Photo of mud volcano in southern Trinidad c. 1967
One of the Devil's Woodyard Volcano (Trinidad & Tobago)

There are a number of mud volcanoes near the oil fields in southern Trinidad.


Volcan El Totumo,[30] which marks the division between Bolívar and Atlantico in Colombia. This volcano is approximately 50 feet (15 m) high and can accommodate 10 to 15 people in its crater; many tourists and locals visit this volcano due to the alleged medicinal benefits of the mud; it is next to a cienaga, or lake. This volcano is under legal dispute between the Bolivar and Atlantico Departamentos because of its tourist value.

See also


  1. Kioka, Arata; Ashi, Juichiro (28 October 2015). "Episodic massive mud eruptions from submarine mud volcanoes examined through topographical signatures". Geophysical Research Letters. 42 (20): 8406–8414. doi:10.1002/2015GL065713.
  2. "Lusi Mud Volcano". Volcano Live. March 26, 2009. Retrieved 2013-05-24.
  3. "Mars domes may be 'mud volcanoes'". BBC. March 26, 2009. Retrieved 2009-03-27.
  5. Milkov, A. V., R. Sassen, T. V. Apanasovich, and F. G. Dadashev (2003). "Global gas flux from mud volcanoes: A significant source of fossil methane in the atmosphere and the ocean". Geophys. Res. Lett. 30 (2): 1037. Bibcode:2003GeoRL..30b...9M. doi:10.1029/2002GL016358.
  6. "Global Distribution and Significance of Mud Volcanoes". AAPG Annual Meeting 2003: Energy - Our Monumental Task. Archived from the original on November 18, 2005. Retrieved April 20, 2005.
  7. Achim J. Kopf (2003). "Global methane emission through mud volcanoes and its past and present impact on the Earth's climate". International Journal of Earth Sciences. 92 (5): 806–816. Bibcode:2003IJEaS..92..806K. doi:10.1007/s00531-003-0341-z. ISSN 1437-3254 (Paper) ISSN 1437-3262 (Online)
  10. Davies, R.J., Brumm, M., Manga, M., Rubiandini, R., Swarbrick, R., Tingay, M. (2008). "The East Java mud volcano (2006 to present): an earthquake or drilling trigger?". Earth and Planetary Science Letters. 272 (3–4): 627–638. Bibcode:2008E&PSL.272..627D. doi:10.1016/j.epsl.2008.05.029.
  11. Sawolo, N., Sutriono, E., Istadi, B., Darmoyo, A.B. (2009). "The LUSI mud volcano triggering controversy: was it caused by drilling?". Marine and Petroleum Geology. 26 (9): 1766–1784. doi:10.1016/j.marpetgeo.2009.04.002.
  12. Sawolo, N., Sutriono, E., Istadi, B., Darmoyo, A.B. (2010). "Was LUSI caused by drilling? – Authors reply to discussion". Marine & Petroleum Geology. 27 (7): 1658–1675. doi:10.1016/j.marpetgeo.2010.01.018.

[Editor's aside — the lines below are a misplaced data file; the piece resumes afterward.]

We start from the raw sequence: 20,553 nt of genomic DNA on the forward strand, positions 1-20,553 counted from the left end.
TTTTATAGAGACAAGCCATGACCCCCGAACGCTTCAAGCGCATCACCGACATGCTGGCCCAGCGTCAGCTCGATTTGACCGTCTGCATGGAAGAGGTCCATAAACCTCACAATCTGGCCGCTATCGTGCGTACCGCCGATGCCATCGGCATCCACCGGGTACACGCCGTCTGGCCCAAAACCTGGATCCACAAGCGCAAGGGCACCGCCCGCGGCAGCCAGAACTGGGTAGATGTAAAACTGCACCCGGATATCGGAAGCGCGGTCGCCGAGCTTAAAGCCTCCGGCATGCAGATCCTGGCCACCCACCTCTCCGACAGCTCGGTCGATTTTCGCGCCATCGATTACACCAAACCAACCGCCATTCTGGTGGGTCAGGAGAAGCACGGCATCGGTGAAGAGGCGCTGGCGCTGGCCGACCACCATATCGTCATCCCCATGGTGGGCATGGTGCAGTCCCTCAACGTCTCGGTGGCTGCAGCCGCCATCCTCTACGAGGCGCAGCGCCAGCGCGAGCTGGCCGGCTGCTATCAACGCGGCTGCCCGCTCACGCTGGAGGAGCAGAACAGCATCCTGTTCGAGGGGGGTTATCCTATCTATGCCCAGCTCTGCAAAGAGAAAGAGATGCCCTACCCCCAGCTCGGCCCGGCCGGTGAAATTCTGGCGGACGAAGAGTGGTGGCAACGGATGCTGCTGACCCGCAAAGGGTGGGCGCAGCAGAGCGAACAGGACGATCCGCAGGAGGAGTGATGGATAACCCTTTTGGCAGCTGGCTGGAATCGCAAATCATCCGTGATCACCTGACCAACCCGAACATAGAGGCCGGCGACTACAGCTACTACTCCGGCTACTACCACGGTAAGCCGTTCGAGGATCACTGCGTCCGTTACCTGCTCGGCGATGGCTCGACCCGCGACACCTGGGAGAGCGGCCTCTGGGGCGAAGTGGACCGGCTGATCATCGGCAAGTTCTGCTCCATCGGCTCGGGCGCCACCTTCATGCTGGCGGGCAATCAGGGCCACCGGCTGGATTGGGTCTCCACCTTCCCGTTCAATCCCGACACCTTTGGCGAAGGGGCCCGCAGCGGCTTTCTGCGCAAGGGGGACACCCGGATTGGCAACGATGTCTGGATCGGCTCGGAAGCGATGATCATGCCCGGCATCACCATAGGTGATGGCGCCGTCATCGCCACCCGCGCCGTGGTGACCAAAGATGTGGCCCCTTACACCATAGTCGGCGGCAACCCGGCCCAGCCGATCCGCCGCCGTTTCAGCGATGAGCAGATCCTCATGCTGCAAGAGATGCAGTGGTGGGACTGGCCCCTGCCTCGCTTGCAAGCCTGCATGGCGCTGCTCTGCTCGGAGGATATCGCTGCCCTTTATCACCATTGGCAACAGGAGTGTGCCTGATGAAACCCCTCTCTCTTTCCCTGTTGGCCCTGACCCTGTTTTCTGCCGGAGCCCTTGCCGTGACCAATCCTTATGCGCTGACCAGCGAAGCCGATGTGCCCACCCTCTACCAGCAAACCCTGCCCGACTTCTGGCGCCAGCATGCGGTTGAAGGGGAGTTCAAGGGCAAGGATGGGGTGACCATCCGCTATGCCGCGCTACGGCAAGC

13. Mazzini, A., Svensen, H., Akhmanov, G.G., Aloisi, G., Planke, S., Malthe-Sorenssen, A., Istadi, B. (2007). "Triggering and dynamic evolution of the LUSI mud volcano, Indonesia". Earth and Planetary Science Letters. 261 (3–4): 375–388. Bibcode:2007E&PSL.261..375M. doi:10.1016/j.epsl.2007.07.001.
  14. Mazzini, A., Nermoen, A., Krotkiewski, M., Podladchikov, Y., Planke, S., Svensen, H. (2009). "Strike-slip faulting as a trigger mechanism for overpressure release through piercement structures. Implications for the LUSI mud volcano, Indonesia". Marine and Petroleum Geology. 26 (8–9): 1751–1765. doi:10.1016/j.marpetgeo.2009.03.001.
  15. Istadi, B., Pramono, G.H., Sumintadireja, P., Alam, S. (2009). "Simulation on growth and potential Geohazard of East Java Mud Volcano, Indonesia". Marine & Petroleum Geology, Mud volcano special issue. 26 (9): 1724–1739. doi:10.1016/j.marpetgeo.2009.03.006.
  16. Dennis Normile (24 February 2011). "Indonesia's Infamous Mud Volcano Could Outlive All of Us". Science (AAAS). Retrieved 15 April 2011.
  18. "MUD VOLCANOES OF AZERBAIJAN". Retrieved 29 August 2014.
  19. "Azeri mud volcano flares". BBC News. October 29, 2001. Retrieved May 13, 2010.
  20. S. Planke; H. Svensen; M. Hovland; D. A. Banks; B. Jamtveit (December 2003). "Mud and fluid migration in active mud volcanoes in Azerbaijan". Geo-Marine Letters. 23 (3–4): 258–268. Bibcode:2003GML....23..258P. doi:10.1007/s00367-003-0152-z.
  21. ""Lok-Batan" Mud Cone". Retrieved 29 August 2014.
  22. "Geo-physical Features of Philippine Turtle Island". Ocean Ambassadors Track a Turtle. Retrieved on 2010-10-05.
  23. "Lihiman Island". Ocean Ambassadors Track a Turtle. Retrieved on 2010-10-05.
  24. Sammlungen des Geologischen Reichsmuseums in Leiden, Arthur Wichmann: Gesteine von Timor und einiger angrenzenden Inseln. Leiden, E. J. Brill, 1882–1887 1, Bände 10-11, S. 165
  25. "Discover northern california". Independent Travel Tours. Retrieved 25 February 2010.
  26. Howser, Huell (September 7, 2009). "Desert Adventures – California's Gold Special (142)". California's Gold. Chapman University Huell Howser Archive.
  27. NPS, Peaco, 1998
  28. "Mud volcano". USGS Photo glossary of volcano terms. Archived from the original on April 4, 2005. Retrieved April 20, 2005.
  29. Whittlesey, Lee (1995) [1995]. Death in Yellowstone: Accidents and Foolhardiness in the First National Park. Lanham, Maryland: Roberts Rinehart Publishers. ISBN 1-57098-021-7.